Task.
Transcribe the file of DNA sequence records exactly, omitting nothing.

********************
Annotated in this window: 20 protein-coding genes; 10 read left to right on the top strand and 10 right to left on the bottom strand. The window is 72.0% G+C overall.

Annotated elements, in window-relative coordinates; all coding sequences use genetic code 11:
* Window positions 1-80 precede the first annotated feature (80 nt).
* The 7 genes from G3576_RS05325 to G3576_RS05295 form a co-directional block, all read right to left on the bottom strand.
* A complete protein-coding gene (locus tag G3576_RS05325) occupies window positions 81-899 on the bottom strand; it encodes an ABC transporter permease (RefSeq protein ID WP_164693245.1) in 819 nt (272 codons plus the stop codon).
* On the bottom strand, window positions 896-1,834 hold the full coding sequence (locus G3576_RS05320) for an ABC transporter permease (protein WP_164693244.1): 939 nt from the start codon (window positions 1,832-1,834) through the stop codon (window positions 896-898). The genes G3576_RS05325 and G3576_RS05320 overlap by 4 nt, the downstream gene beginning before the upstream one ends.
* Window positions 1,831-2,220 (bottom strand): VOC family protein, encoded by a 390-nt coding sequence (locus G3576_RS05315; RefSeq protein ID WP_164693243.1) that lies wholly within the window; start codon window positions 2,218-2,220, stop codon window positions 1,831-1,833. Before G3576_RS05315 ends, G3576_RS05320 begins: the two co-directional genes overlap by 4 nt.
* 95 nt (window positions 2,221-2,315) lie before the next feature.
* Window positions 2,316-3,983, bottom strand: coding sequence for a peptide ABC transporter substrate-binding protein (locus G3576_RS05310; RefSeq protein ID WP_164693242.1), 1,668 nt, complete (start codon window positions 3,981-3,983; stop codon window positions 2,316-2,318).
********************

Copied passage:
Annotated in this window: 20 protein-coding genes; 10 read left to right on the top strand and 10 right to left on the bottom strand. The window is 72.0% G+C overall.

Annotated elements, in window-relative coordinates; all coding sequences use genetic code 11:
* Window positions 1-80 precede the first annotated feature (80 nt).
* The 7 genes from G3576_RS05325 to G3576_RS05295 form a co-directional block, all read right to left on the bottom strand.
* A complete protein-coding gene (locus tag G3576_RS05325) occupies window positions 81-899 on the bottom strand; it encodes an ABC transporter permease (RefSeq protein ID WP_164693245.1) in 819 nt (272 codons plus the stop codon).
* On the bottom strand, window positions 896-1,834 hold the full coding sequence (locus G3576_RS05320) for an ABC transporter permease (protein WP_164693244.1): 939 nt from the start codon (window positions 1,832-1,834) through the stop codon (window positions 896-898). The genes G3576_RS05325 and G3576_RS05320 overlap by 4 nt, the downstream gene beginning before the upstream one ends.
* Window positions 1,831-2,220 (bottom strand): VOC family protein, encoded by a 390-nt coding sequence (locus G3576_RS05315; RefSeq protein ID WP_164693243.1) that lies wholly within the window; start codon window positions 2,218-2,220, stop codon window positions 1,831-1,833. Before G3576_RS05315 ends, G3576_RS05320 begins: the two co-directional genes overlap by 4 nt.
* 95 nt (window positions 2,221-2,315) lie before the next feature.
* Window positions 2,316-3,983, bottom strand: coding sequence for a peptide ABC transporter substrate-binding protein (locus G3576_RS05310; RefSeq protein ID WP_164693242.1), 1,668 nt, complete (start codon window positions 3,981-3,983; stop codon window positions 2,316-2,318).